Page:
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Giant offshore Wash wind farm scheme has opponents  

Massive plans to generate electricity in the The Wash are already facing opposition from West Norfolk residents.

Centrica, a parent company of British Gas and owners of Lynn Power Station, last month applied for Government permission for the first of three wind farms off the Lincolnshire coast.

The company’s proposals and the results from its preliminary environmental studies will be exhibited this week.

If development of the “Lincs” wind farm goes ahead, a 15-mile buried cable will connect the turbines, situated five miles out from Skegness, to Walpole St Andrew sub-station, where the power will be fed into the National Grid.

Centrica last week submitted a planning application to West Norfolk Council for the connecting cable, an extension to the existing sub-station and new access roads.

Walpole St Andrew resident Peter Lambert, of Frenchs Road, said the cable would have an adverse effect on The Wash, which is a Site of Special Scientific Interest, and the surrounding Fenland countryside.

“The effect on wildlife, both on land and at sea, is likely to be immense and the pollution from lights in and around the sub-station will increase.”

Mr Lambert said he was also concerned about the effect the sub-station development would have on house prices in the area.

“I feel the extension should have been to the north of the existing site, away from both the public highway and nearby housing.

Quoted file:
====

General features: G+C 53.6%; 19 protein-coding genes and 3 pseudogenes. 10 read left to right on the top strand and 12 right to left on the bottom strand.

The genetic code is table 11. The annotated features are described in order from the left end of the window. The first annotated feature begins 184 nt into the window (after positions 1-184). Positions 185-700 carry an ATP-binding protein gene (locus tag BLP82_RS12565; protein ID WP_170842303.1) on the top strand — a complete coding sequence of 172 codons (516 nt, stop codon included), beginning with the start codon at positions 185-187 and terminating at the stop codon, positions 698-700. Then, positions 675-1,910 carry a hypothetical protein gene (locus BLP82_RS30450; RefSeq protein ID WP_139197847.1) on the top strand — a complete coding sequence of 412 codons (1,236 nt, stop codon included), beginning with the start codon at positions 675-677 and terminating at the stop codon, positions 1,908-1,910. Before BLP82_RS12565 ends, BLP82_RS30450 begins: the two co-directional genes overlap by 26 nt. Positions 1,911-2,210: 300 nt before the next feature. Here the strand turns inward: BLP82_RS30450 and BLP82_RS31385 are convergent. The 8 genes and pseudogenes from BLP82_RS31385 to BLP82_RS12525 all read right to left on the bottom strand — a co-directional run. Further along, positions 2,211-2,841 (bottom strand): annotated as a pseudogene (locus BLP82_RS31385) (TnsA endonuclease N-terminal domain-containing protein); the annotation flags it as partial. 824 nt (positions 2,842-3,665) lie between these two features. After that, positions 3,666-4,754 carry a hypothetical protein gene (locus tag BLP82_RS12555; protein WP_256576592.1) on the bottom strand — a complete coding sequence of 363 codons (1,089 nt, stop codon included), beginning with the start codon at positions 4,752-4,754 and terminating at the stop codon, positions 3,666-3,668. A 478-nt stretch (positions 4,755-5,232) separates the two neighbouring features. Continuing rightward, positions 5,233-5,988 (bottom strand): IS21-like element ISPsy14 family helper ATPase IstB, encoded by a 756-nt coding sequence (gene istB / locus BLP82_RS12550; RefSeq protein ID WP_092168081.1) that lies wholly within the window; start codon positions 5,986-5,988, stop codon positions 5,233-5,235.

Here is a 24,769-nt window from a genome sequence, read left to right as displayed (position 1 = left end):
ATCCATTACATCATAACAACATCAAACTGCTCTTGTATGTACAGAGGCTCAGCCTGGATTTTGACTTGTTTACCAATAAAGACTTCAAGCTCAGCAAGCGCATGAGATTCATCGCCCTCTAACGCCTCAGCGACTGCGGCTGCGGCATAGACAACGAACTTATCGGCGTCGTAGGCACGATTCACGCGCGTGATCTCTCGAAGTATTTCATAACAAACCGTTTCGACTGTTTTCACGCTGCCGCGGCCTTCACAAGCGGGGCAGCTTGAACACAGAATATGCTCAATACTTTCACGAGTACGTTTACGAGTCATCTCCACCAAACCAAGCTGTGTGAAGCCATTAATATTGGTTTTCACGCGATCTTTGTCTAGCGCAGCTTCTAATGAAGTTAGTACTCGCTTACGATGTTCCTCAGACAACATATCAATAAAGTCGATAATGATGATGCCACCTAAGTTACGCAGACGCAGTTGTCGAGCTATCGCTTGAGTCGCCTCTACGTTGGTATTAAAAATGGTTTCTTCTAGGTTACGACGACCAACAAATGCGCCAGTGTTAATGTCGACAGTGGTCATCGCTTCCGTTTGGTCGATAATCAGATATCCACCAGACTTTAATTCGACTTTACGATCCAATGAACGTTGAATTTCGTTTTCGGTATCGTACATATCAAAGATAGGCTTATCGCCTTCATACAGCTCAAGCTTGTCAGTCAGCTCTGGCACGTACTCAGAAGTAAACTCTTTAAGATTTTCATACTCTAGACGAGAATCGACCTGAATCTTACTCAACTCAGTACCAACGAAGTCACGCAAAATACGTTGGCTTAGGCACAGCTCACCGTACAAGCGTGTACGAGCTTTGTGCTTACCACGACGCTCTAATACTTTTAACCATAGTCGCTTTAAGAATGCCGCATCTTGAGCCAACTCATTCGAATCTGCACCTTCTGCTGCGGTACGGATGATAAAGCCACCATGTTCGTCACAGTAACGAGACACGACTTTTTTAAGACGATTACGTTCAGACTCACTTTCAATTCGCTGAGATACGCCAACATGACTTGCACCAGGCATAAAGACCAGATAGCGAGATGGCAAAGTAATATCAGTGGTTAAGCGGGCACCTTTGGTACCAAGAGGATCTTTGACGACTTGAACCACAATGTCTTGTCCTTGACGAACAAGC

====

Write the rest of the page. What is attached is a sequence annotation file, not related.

“It would then have been hidden from view by existing trees, thus having a lesser impact on the landscape,” he added.
The wind farm is set to cost around £400 million and would be capable of supplying electricity to around 140,000 homes.

Construction could begin in 2009 and Centrica is also investigating the possibility of developing two further sites, with up to 166 turbines each.

The exhibitions will be held from 11am to 5pm at Hunstanton Town Hall on Thursday and Lynn Corn Exchange on Friday and members of the Centrica project team will be available.


20 February 2007

This article is the work of the source indicated. Any opinions expressed in it are not necessarily those of National Wind Watch.

The copyright of this article resides with the author or publisher indicated. As part of its noncommercial effort to present the environmental, social, scientific, and economic issues of large-scale wind power development to a global audience seeking such information, National Wind Watch endeavors to observe “fair use” as provided for in section 107 of U.S. Copyright Law and similar “fair dealing” provisions of the copyright laws of other nations. Send requests to excerpt, general inquiries, and comments via e-mail.

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